Figuring Sex Between Men from Shakespeare to Rochester

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Clarendon Press, 2002 - Literary Criticism - 281 pages
The first focuses on the way Shakespeare adapted his sources to introduce the possibility of sexual relations between male characters, with special attention to Twelfth Night, The Merchant of Venice, and the Sonnets, and shows how these elements were removed in later adaptations of his plays and poems. Subsequent chapters chart the often satirical representation of homosexual rulers from James I to William III; the ambiguous sexuality figured in the poetry of Andrew Marvell; and the libertine homoeroticism of the poetry of the Earl of Rochester. The book draws on a wide range of poems, plays, letters, and pamphlets, and discusses a substantial amount of previously unknown material from both printed and manuscript sources."--Jacket.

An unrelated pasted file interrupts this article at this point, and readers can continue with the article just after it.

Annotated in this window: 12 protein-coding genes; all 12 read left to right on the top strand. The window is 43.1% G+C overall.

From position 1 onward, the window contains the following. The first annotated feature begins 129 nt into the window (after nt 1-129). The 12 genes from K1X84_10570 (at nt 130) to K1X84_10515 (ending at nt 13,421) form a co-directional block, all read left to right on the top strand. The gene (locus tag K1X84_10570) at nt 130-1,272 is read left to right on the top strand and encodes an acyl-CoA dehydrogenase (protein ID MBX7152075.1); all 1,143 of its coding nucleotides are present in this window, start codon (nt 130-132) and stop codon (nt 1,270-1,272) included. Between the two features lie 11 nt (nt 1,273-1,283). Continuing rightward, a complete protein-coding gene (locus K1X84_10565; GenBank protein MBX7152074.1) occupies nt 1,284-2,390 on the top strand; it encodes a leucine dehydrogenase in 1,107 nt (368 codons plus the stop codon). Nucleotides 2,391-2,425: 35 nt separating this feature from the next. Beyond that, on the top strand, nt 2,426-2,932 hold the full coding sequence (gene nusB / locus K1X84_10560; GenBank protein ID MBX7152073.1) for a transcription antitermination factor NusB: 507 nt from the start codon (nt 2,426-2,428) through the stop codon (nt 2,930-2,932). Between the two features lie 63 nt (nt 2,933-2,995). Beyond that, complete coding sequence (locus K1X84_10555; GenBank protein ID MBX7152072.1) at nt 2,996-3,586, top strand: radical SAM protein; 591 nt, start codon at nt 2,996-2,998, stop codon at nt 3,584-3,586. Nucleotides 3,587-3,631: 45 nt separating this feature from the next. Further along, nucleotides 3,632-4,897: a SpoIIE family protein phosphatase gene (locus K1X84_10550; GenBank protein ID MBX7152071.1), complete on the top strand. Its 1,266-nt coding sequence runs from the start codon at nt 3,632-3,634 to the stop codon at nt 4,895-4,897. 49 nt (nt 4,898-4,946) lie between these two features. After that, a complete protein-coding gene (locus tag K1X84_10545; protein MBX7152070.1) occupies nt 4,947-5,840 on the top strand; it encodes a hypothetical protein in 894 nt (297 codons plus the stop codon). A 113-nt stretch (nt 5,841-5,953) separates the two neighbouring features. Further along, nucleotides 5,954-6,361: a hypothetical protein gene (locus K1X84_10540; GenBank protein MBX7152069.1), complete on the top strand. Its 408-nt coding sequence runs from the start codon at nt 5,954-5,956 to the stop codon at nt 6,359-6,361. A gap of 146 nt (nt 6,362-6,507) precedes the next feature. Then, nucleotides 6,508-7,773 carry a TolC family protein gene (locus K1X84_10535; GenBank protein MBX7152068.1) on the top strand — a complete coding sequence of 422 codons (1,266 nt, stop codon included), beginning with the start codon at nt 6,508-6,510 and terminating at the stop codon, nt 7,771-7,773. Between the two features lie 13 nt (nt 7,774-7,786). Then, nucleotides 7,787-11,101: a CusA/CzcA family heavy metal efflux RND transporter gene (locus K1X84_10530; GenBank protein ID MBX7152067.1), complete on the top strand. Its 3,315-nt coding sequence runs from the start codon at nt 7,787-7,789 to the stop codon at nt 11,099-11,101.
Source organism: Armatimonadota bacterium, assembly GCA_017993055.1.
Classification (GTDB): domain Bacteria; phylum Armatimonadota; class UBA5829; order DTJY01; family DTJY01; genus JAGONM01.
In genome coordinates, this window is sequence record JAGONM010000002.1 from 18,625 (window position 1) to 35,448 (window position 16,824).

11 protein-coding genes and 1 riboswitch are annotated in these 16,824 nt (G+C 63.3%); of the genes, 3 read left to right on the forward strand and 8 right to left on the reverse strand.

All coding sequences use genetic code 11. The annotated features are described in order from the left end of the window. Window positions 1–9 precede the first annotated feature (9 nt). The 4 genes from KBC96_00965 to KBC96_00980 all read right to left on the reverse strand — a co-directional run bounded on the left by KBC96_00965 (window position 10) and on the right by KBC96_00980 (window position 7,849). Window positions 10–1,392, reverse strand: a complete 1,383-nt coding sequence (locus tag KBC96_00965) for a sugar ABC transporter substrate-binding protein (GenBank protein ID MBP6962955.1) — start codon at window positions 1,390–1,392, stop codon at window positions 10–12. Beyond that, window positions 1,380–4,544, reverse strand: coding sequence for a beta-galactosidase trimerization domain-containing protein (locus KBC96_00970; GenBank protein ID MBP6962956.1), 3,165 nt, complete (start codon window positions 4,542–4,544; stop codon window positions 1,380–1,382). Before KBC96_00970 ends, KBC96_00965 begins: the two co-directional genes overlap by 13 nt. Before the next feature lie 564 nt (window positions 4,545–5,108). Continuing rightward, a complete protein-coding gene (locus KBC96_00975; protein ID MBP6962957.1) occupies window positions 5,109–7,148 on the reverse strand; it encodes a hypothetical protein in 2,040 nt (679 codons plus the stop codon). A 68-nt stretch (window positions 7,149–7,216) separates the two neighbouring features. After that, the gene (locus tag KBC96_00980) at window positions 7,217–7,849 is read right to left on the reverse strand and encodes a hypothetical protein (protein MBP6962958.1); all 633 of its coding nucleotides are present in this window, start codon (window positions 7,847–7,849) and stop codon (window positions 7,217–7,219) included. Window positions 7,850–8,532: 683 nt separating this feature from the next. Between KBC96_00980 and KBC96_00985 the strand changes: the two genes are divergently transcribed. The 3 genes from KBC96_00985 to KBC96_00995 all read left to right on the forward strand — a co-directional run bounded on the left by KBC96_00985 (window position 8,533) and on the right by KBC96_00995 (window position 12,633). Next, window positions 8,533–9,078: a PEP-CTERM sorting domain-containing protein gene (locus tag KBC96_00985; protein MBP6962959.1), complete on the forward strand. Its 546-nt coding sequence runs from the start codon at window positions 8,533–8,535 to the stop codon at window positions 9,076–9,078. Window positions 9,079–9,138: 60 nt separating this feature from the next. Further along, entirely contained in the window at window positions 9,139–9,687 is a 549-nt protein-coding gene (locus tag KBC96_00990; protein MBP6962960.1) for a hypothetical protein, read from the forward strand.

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Contents

FIGURING SEX BETWEEN MEN
5
Definition and Indefinition
16
Potential Spaces
38
SHAKESPEARIAN FIGURES
62
Shakespeares Play and their Italian Sources
87
The Erasure of Homoeroticism from Shakepears Text
101
POLITICS AND SODOMY
117
James I and his Favourites
128
MARVELLS AMBIGUITIES
186
The Pamphlet Attacks on Marvell
187
Marvells Poetry
204
ROCHESTER AND RESTORATION HOMOEROTICISM
226
Rochesters Male Relationships
235
Sex Between Men in Rochesters Poetry
241
CONCLUSION
255
Bibliography
259

Sodomy and Civil War
150
Titus Oates
155
William III
172

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About the author (2002)

Paul Hammond is a Professor of Seventeenth-Century English Literature, University of Leeds.

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